FAQ - LEA-CST

Law Enforcement Agency - Child Sex Trafficing (LEA-CST)

FAQs

This study concerns child sex trafficking cases that resulted in arrests or detentions occurring between January 1, 2019 and December 31, 2019.

What is LEA-CST? LEA-CST is a study of local, state, and federal law enforcement agencies to collect information from across the nation about the justice response to child sex trafficking. The results will be reported to the U.S. Department of Justice and be available to law enforcement agencies.

Why is this study being conducted? The sex trafficking of children is not a new phenomenon, but it is an increasingly central component of the criminal justice system’s fight against child sexual exploitation.  As approaches to child sex trafficking have been changing, research about practice has been sparse, however.  Little is known about the degree to which recognition of the problem has been increasing, arrest practices have been changing, or services are being offered. This study will replicate and expand upon a previous national survey of law enforcement agencies, the National Juvenile Prostitution Study, which described police responses to child sex trafficking in 2005.

Who is sponsoring LEA-CST? LEA-CST is sponsored by the U.S. Department of Justice, National Institute of Justice, award 2020-MU-CX-0041.

Who is conducting LEA-CST? Researchers at the Crimes against Children Research Center (CCRC) at the University of New Hampshire are conducting this study. The CCRC has conducted numerous studies about crimes with juvenile victims. We conducted the National Juvenile Prostitution Study, the First, Second, and Third Youth Internet Safety Surveys and the First, Second, and Third National Juvenile Online Victimization Study. The Fourth National Juvenile Online Victimization Study is current underway. Copies of reports about these studies can be downloaded from our website at www.unh.edu/ccrc.

How was our agency chosen? Your agency was chosen randomly from a list of U.S. law enforcement agencies and is part of a national sample of approximately 3,500 agencies.

Why is our participation important, even if we don’t have any of these cases? Your participation in this study is entirely voluntary. However, our study has been carefully designed to include a national representation of law enforcement agencies, and we need your response to make the study results accurate. Even if your agency did not investigate any relevant cases please complete and return your survey. Whatever your agency’s experiences, they represent the experiences of other agencies like yours across the nation.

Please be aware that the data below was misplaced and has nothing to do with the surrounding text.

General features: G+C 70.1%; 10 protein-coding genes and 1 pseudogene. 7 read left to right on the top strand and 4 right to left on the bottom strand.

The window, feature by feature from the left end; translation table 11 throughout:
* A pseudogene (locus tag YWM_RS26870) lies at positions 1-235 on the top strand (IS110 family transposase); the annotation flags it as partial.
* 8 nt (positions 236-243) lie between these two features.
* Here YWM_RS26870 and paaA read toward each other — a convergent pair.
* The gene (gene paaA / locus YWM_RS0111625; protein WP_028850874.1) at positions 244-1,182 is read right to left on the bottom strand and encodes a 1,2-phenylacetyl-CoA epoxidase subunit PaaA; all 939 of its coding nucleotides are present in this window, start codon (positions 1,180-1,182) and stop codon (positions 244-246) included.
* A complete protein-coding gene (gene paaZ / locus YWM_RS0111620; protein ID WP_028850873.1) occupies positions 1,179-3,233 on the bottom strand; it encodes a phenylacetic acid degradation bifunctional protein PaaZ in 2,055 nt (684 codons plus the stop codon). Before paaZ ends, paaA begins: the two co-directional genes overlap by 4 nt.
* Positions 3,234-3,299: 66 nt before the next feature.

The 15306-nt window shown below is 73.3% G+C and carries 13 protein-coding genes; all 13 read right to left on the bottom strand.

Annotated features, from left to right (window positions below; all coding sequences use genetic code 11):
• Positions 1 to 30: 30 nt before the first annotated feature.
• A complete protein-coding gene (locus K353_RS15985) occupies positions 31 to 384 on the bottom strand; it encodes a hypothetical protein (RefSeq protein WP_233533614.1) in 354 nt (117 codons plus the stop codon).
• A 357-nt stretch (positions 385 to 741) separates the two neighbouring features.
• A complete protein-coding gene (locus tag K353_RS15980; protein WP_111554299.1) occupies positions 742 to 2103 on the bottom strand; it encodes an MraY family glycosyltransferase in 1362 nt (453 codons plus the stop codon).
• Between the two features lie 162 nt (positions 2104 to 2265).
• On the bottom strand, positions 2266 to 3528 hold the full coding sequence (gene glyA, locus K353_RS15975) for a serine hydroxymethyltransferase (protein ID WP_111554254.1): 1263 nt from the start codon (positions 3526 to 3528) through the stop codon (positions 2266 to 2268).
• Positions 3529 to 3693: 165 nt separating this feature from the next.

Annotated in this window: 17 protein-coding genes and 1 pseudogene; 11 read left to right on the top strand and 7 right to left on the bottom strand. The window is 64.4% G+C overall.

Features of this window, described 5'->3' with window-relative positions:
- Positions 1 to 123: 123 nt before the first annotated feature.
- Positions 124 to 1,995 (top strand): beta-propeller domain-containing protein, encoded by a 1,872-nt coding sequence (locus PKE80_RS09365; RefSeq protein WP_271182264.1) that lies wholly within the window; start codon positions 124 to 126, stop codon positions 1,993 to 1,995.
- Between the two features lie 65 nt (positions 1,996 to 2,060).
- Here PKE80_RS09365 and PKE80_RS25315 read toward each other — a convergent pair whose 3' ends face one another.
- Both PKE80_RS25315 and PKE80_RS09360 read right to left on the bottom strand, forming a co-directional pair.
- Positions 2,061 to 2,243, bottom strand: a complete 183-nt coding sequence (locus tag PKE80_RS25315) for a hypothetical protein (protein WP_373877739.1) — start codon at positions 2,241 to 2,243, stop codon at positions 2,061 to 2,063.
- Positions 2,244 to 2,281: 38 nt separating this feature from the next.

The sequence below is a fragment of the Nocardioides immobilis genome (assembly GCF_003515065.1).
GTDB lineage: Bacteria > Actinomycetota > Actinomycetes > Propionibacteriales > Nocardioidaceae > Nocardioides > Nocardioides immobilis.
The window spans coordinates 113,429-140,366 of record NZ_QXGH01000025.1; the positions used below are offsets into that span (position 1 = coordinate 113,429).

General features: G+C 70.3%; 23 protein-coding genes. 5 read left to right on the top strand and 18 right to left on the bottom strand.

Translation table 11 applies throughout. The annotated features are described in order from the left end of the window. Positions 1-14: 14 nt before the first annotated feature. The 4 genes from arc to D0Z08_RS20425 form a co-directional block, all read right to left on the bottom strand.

What will you do with the completed mail surveys? After we receive your completed mail survey, the CCRC research team will telephone your agency if you investigated a child sex trafficking case that resulted in an arrest or detention. We will schedule a short telephone interview with the key investigating officer to gain un-identified information about case characteristics.

What security and confidentiality protections are in place for the LEA-CST data? Agency names, names of individuals, or other identifying information will not be used in any reports, published materials or discussions of the study results. In fact, federal law prohibits us from disclosing any information that could identify any person or agency involved in a case, or any person or agency who responds to this survey. If we call you back to gather more information about a case, we will not ask you for information, like victims’ names, that would identify specific people. Also, information that could link a specific agency with any data gathered will be accessible only to the researchers, all of whom have signed non-disclosure agreements, as required by federal law. Further, federal law states that information gathered for research studies is immune from legal process, including subpoenas, and may be used for statistical studies only. At the end study, de-identified data will be archived at the National Archive of Criminal Justice Data.

What are the risks and benefits to participating? Participation in this study is expected to present minimal risk to you. There are no direct benefits of the research to subjects, although you may feel some satisfaction by providing information on your agency’s experiences to help improve data on child sex trafficking investigations. The findings from the study will be used to directly inform law enforcement policies, investigative procedures, and multidisciplinary efforts related to these types of investigations. 

Who can we contact for questions? If you have questions about the survey, or if your agency has made too many arrests to list on this form, please call the study director, Kimberly Mitchell at 603-862-4533 or kimberly.mitchell@unh.edu. If you have questions about your rights as a research subject you can contact Melissa McGee in UNH Research Integrity Services at 603-862-2005 or melissa.mcgee@unh.edu to discuss them.